Tuesday, November 20, 2012
C.A. Revives Excessive Force Suit Against Sheriff’s Department
By a MetNews Staff Writer
The Court of Appeal for this district has reinstated a suit against Los Angeles County by an Echo Park resident who claims he suffered severe injuries after being violently arrested by a sheriff’s deputy outside a West Hollywood club in 2008.
Div. Three ruled Friday that Los Angeles Superior Court Judge Rolf M. Treu erred in granting nonsuit in Salvador Aguirre’s action. Justice Patti S. Kitching, in an unpublished opinion, said the plaintiff presented sufficient evidence of excessive force to establish a prima facie case.
Aguirre, who was 18 at the time, acknowledged that he had been drinking and smoking marijuana earlier in the day, and said he and some friends drank beer in a parking lot across from the club before going inside.
He and his girlfriend testified that they went into the club, then came outside to look for a friend. When they did, they said, two officers approached him, grabbed him, and escorted him away from the club and toward Deputy Sheriff Daniel Riordan
Aguirre, who said he was “buzzed” but not “drunk,” said he was handcuffed behind his back and was greeted with belligerence when he asked why he was being arrested. The officers swore at him, he said, and he began to move a few steps away from Riordan.
He denied that he was trying to run away, saying he only wanted to “clarify” the reasons for his arrest. Riordan, he said, then tackled him “like...a football player might tackle someone.”
Severe Injuries Claimed
The plaintiff, who weighed 140 pounds, and was about five feet 11 inches tall, said he suffered severe injuries, including a fractured jaw, loss of two front teeth, a concussion, a split lip, impaired hearing, and migraines.
He filed suit, alleging several tort and civil rights causes of action. His federal civil rights claims were thrown out on demurrer, but the case went to trial on his tort claims and a civil rights claim under the state’s Bane Act.
The county defended on grounds of qualified immunity and statutory immunity, including under Government Code Sec. 845.8. The statute immunizes public entities and employees against liability for injuries caused by “escaping and escaped prisoner[s],” “escaping or escaped arrested person[s],” or “person[s] resisting arrest.”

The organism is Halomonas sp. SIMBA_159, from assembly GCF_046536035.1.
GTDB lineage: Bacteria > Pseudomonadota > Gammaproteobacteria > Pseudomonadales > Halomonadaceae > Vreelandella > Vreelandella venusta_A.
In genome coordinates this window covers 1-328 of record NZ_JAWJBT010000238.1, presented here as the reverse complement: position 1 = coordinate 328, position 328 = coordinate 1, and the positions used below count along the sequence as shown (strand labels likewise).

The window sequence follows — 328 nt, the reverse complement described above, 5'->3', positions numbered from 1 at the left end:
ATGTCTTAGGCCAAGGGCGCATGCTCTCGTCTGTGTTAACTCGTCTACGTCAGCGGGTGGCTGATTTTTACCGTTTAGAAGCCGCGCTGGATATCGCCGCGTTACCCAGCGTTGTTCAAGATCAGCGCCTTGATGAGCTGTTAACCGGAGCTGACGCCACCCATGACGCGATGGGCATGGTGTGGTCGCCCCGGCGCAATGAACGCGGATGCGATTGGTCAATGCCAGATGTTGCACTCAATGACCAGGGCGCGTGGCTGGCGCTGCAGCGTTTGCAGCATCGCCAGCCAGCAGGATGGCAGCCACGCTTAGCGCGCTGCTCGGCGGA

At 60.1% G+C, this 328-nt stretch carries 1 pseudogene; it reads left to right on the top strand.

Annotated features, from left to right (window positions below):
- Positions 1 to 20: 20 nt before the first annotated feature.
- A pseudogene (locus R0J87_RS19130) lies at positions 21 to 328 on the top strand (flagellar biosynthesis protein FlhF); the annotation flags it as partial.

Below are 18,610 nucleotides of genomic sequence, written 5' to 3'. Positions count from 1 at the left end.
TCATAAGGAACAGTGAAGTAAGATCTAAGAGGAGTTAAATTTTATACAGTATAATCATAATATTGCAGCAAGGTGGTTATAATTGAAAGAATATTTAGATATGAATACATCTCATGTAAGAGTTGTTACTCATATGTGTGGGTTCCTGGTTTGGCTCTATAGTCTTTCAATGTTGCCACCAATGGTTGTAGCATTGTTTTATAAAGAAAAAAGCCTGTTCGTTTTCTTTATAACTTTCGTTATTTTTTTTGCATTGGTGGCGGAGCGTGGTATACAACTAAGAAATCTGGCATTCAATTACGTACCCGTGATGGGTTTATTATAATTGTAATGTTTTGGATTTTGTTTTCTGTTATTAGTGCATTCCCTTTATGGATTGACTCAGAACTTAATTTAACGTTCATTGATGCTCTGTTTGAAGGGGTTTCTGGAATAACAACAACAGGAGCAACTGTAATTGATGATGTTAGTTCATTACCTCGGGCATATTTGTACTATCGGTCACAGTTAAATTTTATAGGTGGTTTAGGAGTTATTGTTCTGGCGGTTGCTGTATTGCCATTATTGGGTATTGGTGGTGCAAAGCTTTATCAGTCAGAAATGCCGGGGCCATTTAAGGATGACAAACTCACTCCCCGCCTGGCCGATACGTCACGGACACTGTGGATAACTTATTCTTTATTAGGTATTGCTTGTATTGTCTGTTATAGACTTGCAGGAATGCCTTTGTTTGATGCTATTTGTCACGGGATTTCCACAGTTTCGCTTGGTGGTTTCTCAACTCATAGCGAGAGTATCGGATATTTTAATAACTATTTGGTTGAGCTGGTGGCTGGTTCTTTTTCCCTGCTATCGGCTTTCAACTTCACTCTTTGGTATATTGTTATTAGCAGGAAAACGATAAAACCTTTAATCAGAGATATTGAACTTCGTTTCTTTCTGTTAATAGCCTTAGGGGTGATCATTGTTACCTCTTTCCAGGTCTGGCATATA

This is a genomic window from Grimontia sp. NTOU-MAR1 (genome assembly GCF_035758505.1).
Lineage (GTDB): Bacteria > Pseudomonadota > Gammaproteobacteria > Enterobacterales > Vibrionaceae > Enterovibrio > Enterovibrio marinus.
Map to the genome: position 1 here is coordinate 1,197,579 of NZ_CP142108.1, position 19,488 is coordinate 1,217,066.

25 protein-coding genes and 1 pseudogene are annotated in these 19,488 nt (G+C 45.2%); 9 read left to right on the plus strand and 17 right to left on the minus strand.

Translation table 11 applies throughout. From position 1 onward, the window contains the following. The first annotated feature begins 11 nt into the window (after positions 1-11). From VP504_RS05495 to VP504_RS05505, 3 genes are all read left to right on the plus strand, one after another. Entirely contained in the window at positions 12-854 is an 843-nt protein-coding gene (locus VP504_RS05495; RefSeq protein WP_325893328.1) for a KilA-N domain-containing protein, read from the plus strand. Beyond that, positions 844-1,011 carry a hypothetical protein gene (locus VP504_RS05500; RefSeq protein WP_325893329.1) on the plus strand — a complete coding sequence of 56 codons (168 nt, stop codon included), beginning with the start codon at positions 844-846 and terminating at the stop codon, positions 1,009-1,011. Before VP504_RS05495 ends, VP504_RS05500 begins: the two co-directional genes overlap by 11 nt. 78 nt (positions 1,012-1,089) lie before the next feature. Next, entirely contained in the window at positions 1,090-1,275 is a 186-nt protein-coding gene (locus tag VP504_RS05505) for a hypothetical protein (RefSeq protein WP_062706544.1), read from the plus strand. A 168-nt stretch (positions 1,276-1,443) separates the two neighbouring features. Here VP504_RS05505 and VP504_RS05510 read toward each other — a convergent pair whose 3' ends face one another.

While Aguirre’s girlfriend and two other witnesses supported his version of events, Riordan—called by the plaintiff—said he approached Aguirre because a parking lot attendant on the same side of the street as the club called police to complain about people drinking.
He said Aguirre had walked toward the club in an unsteady manner, and that Riordan “ran” away from him. He and the other officers also testified that they were in a difficult situation because at least two dozen individuals, most of them dressed in punk rock attire, were advancing on them and shouting profanities, forcing them to draw their weapons and warn the crowd to retreat.
A police conduct expert called by the plaintiff testified that Riordan lacked probable cause to arrest the plaintiff for public drunkenness and that “the tackling of a handcuffed subject from the back was improper.”
The grant of nonsuit at the close of the plaintiff’s evidence was error, Kitching explained, because the plaintiff presented substantial evidence to support his claims of assault, battery, false arrest, false imprisonment, and negligence.
Citing the usual rule that when the defendant prevails on a nonsuit, the appellate court must view the evidence and all reasonable inferences in the light most favorable to the plaintiff, the justice said a reasonable juror might have concluded that Aguirre was not visibly intoxicated, and that the officer was mistaken about his being the person walking from the parking lot on the same side of the street, and that Riordan thus lacked probable cause to arrest him.
The jurist also said that if jurors believed that Riordan executed a football-style tackle on a handcuffed and at least partially inebriated suspect, they could find that he used excessive force.
Kitching went on to note that the qualified immunity defense applies only to federal, not state, claims, and said Sec. 845.8 did not support the nonsuit because there were triable issues as to whether the plaintiff was “escaping,” whether he was resisting arrest, and whether he “caused” his own injuries.
The county, she added, frivolously argued that it is immune from “common law” negligence claims based on Government Code Sec. 815, the catchall provision that public entities are immune from liability except as provided by statute.
Mitchell Keiter argued the case for the plaintiff, while John M. Coleman and Stephanie H. Hsieh of Coleman & Associates represented the county.
The case is Aguirre v. County of Los Angeles, B233228.
Copyright 2012, Metropolitan News Company